Annual Plan 2019/20

Environment Canterbury today adopted the 2019/20 Annual Plan, confirming a 10.5% rate increase to fund transport, freshwater and biodiversity priorities.

Read full plans

Background information

A number of small changes have been made since the draft plan and policies were open for engagement/ consultation, in response to feedback received during the public hearings.

Feedback on the two policies and the draft Annual Plan was generally supportive of the increased expenditure across the majority of work, and a decrease in expenditure on air quality work (due to the reduced need as community action over recent years has seen the air quality improve significantly across most airsheds).

Council prioritises transport, freshwater, biodiversity and biosecurity spending

The largest proportion of the increase is in public transport – in part due to increasing external costs to run the same service and in part to allow for there to be incremental improvements to the current service.

There is also an increase of around $4million across freshwater management and biodiversity.

Input from the community during the hearings has added to the rates increase marginally, with Council approving an overall 10.51% increase* on 2018/19 rates. 4% is for public transport - including additional funding to respond to the recent Employment Relations Act changes, the remainder is for freshwater management, biodiversity, inflation and a number of smaller work programmes across the portfolios.

This equates to an additional $33 per year for the sample $570k urban Christchurch household (vs the $25 per year proposed in the draft plan).

* this is the percentage by which the total rates revenue will increase, not the amount each individual’s rates will increase as individual rates depend upon property value and location and the mix of targeted and general rates.

Submissions on the Annual Plan 2019/20

View all submissions to the Annual Plan 2019-20.

Environment Canterbury today adopted the 2019/20 Annual Plan, confirming a 10.5% rate increase to fund transport, freshwater and biodiversity priorities.

Read full plans

Background information

A number of small changes have been made since the draft plan and policies were open for engagement/ consultation, in response to feedback received during the public hearings.

Feedback on the two policies and the draft Annual Plan was generally supportive of the increased expenditure across the majority of work, and a decrease in expenditure on air quality work (due to the reduced need as community action over recent years has seen the air quality improve significantly across most airsheds).

Council prioritises transport, freshwater, biodiversity and biosecurity spending

The largest proportion of the increase is in public transport – in part due to increasing external costs to run the same service and in part to allow for there to be incremental improvements to the current service.

There is also an increase of around $4million across freshwater management and biodiversity.

Input from the community during the hearings has added to the rates increase marginally, with Council approving an overall 10.51% increase* on 2018/19 rates. 4% is for public transport - including additional funding to respond to the recent Employment Relations Act changes, the remainder is for freshwater management, biodiversity, inflation and a number of smaller work programmes across the portfolios.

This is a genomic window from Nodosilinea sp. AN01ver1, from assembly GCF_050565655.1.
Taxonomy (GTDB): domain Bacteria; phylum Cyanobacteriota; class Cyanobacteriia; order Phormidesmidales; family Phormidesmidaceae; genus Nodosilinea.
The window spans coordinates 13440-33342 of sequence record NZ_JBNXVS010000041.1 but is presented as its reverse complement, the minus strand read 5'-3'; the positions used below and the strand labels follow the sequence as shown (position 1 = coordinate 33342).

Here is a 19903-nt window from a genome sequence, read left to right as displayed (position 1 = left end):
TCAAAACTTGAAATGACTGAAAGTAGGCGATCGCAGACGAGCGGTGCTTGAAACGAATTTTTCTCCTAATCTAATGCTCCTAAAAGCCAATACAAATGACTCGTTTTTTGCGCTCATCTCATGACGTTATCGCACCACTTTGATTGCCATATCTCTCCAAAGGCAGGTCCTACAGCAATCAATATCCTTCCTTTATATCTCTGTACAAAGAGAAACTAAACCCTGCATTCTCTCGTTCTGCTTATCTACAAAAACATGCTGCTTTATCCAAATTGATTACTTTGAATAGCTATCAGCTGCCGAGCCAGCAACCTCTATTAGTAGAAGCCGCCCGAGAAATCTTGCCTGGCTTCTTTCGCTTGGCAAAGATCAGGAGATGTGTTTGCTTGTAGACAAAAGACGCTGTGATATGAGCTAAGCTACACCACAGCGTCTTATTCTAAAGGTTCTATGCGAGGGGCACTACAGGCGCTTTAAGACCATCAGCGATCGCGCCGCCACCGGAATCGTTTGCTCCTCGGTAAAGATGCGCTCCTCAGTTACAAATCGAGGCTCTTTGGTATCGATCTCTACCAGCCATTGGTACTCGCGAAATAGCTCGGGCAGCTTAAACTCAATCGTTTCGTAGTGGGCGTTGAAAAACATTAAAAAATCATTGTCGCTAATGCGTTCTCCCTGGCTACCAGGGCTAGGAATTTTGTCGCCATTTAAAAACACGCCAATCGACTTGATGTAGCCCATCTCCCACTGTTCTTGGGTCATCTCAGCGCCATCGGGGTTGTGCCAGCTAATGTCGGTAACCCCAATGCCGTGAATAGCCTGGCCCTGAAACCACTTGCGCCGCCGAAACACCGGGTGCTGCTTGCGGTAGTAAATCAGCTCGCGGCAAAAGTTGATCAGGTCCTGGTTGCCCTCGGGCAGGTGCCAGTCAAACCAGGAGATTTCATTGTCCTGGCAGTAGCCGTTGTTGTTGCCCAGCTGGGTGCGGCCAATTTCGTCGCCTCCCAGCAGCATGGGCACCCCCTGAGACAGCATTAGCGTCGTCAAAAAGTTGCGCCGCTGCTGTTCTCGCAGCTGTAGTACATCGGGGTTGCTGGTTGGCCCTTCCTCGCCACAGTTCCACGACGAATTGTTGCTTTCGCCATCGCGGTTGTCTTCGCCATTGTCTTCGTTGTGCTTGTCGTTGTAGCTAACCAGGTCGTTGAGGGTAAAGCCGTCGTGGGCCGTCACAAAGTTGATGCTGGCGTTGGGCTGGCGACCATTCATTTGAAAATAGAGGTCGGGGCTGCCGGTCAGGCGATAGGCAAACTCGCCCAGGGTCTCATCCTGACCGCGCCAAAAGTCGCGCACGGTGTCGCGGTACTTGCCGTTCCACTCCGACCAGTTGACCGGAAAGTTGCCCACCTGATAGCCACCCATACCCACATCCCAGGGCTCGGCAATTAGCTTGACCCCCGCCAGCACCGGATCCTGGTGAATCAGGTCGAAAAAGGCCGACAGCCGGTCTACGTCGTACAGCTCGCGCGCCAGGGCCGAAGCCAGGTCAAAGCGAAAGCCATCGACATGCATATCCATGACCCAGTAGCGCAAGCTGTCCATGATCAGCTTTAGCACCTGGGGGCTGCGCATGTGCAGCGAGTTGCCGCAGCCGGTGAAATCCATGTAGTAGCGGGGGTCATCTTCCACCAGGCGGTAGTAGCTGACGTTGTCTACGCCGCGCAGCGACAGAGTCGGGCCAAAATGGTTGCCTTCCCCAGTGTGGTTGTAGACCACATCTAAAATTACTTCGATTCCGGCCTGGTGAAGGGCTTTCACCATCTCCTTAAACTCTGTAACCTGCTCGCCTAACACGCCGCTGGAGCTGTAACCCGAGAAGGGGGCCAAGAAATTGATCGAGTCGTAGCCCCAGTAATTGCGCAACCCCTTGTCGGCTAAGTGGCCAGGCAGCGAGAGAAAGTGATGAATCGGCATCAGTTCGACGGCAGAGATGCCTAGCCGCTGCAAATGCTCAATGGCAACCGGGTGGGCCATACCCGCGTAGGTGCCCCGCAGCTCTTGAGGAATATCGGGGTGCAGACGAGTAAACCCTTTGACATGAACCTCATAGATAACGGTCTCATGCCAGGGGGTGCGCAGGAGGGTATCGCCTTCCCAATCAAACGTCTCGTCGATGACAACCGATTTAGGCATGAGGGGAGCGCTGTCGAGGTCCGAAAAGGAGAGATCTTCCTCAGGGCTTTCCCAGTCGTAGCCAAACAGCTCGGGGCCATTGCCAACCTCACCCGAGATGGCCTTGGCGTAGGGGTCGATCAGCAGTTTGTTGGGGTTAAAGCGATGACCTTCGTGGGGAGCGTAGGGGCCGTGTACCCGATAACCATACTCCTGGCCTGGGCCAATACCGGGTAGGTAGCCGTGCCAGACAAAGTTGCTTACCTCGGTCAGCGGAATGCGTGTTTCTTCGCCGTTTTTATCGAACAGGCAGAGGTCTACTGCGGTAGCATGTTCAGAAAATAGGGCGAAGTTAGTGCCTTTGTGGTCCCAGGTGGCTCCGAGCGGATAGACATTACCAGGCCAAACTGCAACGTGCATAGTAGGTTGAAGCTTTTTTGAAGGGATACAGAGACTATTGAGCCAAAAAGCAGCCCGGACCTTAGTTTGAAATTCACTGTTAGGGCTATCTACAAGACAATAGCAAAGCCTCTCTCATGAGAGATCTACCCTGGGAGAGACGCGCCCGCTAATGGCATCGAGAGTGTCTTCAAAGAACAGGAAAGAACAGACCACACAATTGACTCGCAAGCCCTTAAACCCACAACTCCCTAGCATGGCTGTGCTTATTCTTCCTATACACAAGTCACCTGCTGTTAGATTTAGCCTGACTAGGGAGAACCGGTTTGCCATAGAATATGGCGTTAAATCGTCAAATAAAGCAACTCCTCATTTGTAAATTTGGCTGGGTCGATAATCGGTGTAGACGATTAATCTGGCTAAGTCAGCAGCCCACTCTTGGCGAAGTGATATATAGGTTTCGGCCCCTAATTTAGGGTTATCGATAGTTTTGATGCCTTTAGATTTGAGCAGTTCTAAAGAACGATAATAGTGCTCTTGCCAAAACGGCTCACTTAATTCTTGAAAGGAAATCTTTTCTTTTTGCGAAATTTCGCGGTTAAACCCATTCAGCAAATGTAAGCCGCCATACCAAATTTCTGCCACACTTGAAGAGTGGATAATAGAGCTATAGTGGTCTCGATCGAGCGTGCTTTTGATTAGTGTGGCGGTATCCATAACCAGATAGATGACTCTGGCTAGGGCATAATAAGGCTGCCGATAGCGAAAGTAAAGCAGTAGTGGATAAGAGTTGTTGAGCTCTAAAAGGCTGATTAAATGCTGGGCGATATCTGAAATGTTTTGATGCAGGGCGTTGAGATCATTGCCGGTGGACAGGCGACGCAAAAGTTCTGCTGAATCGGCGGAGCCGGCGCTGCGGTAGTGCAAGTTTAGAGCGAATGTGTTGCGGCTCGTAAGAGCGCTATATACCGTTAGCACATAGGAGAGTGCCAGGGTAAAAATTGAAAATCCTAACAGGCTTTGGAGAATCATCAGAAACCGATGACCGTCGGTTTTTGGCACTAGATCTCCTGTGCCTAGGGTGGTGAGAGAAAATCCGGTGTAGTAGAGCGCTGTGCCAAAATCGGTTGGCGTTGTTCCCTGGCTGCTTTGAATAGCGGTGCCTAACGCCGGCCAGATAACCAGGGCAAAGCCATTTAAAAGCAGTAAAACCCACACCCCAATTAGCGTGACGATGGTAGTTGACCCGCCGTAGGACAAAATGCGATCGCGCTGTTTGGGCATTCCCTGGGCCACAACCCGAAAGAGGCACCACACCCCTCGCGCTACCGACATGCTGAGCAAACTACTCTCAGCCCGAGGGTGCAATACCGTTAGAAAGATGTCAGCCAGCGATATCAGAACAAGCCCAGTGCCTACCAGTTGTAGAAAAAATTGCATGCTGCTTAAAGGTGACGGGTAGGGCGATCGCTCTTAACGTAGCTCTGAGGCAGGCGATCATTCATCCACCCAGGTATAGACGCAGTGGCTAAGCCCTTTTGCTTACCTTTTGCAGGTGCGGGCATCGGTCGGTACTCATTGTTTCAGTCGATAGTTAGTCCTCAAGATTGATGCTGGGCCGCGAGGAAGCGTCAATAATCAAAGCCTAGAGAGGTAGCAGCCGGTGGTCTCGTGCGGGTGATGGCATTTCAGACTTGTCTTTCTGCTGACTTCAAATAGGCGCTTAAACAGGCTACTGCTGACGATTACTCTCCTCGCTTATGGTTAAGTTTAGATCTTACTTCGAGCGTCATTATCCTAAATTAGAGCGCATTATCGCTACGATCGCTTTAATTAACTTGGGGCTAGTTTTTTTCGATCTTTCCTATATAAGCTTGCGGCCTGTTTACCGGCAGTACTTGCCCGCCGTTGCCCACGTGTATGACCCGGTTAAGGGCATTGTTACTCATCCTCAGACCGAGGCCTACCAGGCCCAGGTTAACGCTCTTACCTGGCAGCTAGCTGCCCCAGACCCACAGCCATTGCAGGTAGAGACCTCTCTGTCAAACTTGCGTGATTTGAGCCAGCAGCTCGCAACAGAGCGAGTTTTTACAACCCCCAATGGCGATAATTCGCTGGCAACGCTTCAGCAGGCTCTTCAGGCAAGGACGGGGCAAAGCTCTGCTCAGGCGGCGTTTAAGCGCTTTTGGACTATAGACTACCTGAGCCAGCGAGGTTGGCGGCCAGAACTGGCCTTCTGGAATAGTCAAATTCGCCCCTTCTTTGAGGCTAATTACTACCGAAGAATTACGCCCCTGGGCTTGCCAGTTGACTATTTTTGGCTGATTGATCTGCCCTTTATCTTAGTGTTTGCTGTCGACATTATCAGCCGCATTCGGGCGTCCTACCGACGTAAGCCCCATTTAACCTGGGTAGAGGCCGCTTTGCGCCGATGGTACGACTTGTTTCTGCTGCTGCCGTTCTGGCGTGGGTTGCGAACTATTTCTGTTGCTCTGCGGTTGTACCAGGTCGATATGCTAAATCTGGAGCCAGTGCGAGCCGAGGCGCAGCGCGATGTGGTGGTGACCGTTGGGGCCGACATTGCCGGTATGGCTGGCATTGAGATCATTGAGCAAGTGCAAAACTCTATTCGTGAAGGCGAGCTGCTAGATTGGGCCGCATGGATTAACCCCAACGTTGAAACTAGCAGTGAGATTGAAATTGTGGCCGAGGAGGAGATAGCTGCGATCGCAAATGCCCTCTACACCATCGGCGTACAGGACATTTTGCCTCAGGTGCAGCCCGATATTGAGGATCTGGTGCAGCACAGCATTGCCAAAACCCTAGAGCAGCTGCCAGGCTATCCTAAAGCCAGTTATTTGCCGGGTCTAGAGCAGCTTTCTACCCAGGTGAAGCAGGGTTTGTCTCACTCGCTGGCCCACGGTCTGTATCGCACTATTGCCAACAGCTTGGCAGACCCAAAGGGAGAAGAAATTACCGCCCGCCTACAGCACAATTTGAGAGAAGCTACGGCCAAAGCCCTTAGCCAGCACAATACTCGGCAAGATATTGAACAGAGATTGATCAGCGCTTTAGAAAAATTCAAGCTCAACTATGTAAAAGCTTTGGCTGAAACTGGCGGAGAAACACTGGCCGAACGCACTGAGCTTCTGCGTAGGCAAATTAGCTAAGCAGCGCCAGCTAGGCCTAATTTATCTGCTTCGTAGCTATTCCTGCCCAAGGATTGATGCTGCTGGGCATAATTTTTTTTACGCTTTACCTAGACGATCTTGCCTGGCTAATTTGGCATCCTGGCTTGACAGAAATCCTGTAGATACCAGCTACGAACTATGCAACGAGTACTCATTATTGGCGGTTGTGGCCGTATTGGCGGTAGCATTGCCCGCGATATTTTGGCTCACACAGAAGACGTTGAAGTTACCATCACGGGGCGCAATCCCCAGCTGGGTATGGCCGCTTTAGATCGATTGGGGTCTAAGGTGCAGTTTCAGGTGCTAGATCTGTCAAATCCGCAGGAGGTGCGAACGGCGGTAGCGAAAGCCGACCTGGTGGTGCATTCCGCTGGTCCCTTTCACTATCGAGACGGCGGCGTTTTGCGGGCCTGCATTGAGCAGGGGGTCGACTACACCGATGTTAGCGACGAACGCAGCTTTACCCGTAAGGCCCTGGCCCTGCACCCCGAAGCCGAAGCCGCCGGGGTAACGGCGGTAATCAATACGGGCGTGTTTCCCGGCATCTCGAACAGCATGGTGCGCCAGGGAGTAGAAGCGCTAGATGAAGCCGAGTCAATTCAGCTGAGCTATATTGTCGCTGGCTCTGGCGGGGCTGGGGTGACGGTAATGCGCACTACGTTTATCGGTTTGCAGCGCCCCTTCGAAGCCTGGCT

This equates to an additional $33 per year for the sample $570k urban Christchurch household (vs the $25 per year proposed in the draft plan).

* this is the percentage by which the total rates revenue will increase, not the amount each individual’s rates will increase as individual rates depend upon property value and location and the mix of targeted and general rates.

Submissions on the Annual Plan 2019/20

View all submissions to the Annual Plan 2019-20.

  • Draft 2019/20 Annual Plan

    7 months ago

    We’d like your input into what we have planned for the coming year.

    While the draft Annual Plan largely aligns with year two of the Long-Term Plan 2018-28 adopted last year, it does propose increased funding for public transport to match supporting funding from the New Zealand Transport Agency, and increased funding in water management, pest control and biodiversity. A reduction in air quality funding is also being considered to help allow for the increases.

    The proposed changes represent a total rates revenue increase of 3% for public transport (largely made up of targeted rates in Greater Christchurch) and 5.9%...

    We’d like your input into what we have planned for the coming year.

    While the draft Annual Plan largely aligns with year two of the Long-Term Plan 2018-28 adopted last year, it does propose increased funding for public transport to match supporting funding from the New Zealand Transport Agency, and increased funding in water management, pest control and biodiversity. A reduction in air quality funding is also being considered to help allow for the increases.

    The proposed changes represent a total rates revenue increase of 3% for public transport (largely made up of targeted rates in Greater Christchurch) and 5.9% for other services: a total rates revenue increase of 8.9% (approximately $8.9m). This compares to a 5.1% increase noted for year two of the Long-Term Plan.

    An indication of the dollar amounts involved per property can be seen below.

    The total proposed increase is made up of the following:

    • 3.0% on proposed increased public transport funding which, with the supporting NZTA funding, will improve the frequency of service. This would be funded mostly from a targeted Christchurch urban rate.

    • 2.4% for inflation, which takes account of increasing operating costs including fuel prices.

    • 3.5% reflects a proposed increase in spending on water management ($3.2m) and biodiversity ($0.8m) programmes.

    It is also proposed that total rates revenue for air quality work be lowered (by $0.6m), to off-set some of the increase, as this programme has been progressing well with air quality in the region improving year-on-year. The monitoring work will remain to ensure this continues to be the case as we track towards meeting the national standards.

    We are proposing some changes to the Fees and Charges Policy and the Revenue and Financing Policy.

    All the Levels of Service agreed in the Long-Term Plan ie the longer-term outcomes, can still be achieved with the proposed funding changes noted above for the coming year.

    The 8.9% is the increase in the amount received from rates (a total of $8.9m) – and does not represent how much an individual property owner’s rates will increase.